The EU’s General Data Protection Regulation (GDPR) is coming into force on 25 May 2018. This means it will be in force in the UK despite Brexit and will apply to agents and landlords who handle client’s and tenant’s data.
GDPR will effectively replace the Data Protection Act 1998 and it is vital that agents and landlords comply with it to avoid possible enforcement action from the Information Commissioner’s Office (ICO). The ICO has published a 12-step handout and have set up an advice service helpline for small businesses in the hope that it will make implementation easier. The GDPR requires businesses to ensure decision makes and key members of staff are aware of the regulation, determine what information to hold and for how long, update procedures on subject access requests and what should happen in the event of a data breach.
The ICO is taking a lenient approach where businesses can demonstrate a positive approach to GDPR implementation. However, businesses that do not take any steps to change their processes and procedures are unlikely to receive such generous treatment.
Businesses will be one of ‘controllers’ and ‘processors’ and they should know which of these they are. Controllers decide how and why personal data is processed, while a processer is actually processing the data. So, a controller will usually be the letting agency as a whole and the processor the company that is processing a tenant’s credit reference check. A controller does not have to possess the data, they simply need to be the organisation directing how it is handled. All controllers are legally obliged to have a legally-enforceable, written contract with data processors that they are using which complies with the GDPR.
It is important that all organisations are fully aware of the lawful processing basis that they are relying on for each data processing activity. One of these is consent, but it is the least important of the processing bases and is only to be used where none of the other processing bases apply. Where consent is sought it needs to be specific and opt-in. Our previous detailed post on this can be read here. Details of when and how that consent was sought must be retained. The GDPR also ensures that people can ask for access to the personal data held by businesses at “reasonable intervals,” with compliance required within a month. Organisations must also ensure that they have a proper data protection privacy notice which sets out who is processing the data, the basis on which they are doing so, and the rights that individuals have around their data.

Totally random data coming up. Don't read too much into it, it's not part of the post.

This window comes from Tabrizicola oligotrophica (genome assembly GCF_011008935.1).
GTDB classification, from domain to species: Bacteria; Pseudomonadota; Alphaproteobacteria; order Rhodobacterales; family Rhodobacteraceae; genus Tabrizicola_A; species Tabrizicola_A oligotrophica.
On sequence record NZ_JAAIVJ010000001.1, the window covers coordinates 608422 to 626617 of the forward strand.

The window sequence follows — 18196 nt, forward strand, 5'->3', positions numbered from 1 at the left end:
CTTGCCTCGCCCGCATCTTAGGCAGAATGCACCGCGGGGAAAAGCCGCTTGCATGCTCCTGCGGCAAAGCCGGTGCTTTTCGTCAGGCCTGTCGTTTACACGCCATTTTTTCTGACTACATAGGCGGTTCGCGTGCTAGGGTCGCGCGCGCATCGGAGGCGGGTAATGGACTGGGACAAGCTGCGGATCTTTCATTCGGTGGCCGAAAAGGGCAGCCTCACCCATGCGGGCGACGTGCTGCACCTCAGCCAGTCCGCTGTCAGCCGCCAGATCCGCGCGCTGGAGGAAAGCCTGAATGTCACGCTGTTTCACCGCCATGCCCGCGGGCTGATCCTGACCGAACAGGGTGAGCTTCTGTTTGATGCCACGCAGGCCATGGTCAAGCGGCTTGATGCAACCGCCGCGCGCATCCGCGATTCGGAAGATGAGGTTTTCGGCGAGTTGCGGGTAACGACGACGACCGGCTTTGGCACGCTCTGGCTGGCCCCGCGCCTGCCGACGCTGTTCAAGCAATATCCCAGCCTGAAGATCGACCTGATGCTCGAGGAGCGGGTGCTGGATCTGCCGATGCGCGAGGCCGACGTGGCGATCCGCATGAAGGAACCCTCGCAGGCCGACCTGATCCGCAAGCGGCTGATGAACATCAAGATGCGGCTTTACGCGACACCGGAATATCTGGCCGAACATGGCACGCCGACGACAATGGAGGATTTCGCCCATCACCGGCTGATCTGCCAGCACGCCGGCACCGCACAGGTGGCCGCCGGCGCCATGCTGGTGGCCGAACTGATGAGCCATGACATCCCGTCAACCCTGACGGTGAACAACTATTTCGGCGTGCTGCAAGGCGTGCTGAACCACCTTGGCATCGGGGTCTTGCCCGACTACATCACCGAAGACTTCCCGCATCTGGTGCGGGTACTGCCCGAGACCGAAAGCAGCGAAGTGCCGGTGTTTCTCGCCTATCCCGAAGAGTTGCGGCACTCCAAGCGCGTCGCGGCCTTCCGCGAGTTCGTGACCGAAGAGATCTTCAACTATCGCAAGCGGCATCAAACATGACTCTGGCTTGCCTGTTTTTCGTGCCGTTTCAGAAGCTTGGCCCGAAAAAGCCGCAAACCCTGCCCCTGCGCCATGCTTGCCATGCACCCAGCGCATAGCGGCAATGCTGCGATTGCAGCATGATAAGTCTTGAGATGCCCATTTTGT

It is important to note that people now have the right to ask for their data to be deleted at any time if it is not relevant anymore. In the case of a tenancy data and when that becomes irrelevant the first issue to consider is the statute of limitations. Generally, documents should be kept for 6 years to comply with accounting and possible litigation issues. However, this does not mean that it is enough to simply store a whole file for 6 years and thereafter destroy it. Certainly, Right to Rent documents may not be needed beyond the 1 year so care and consideration will need to be taken on which documents to retain and for what period.
GDPR involves big changes for business and there is little time left to deal with it. More information is available on the ICO website here.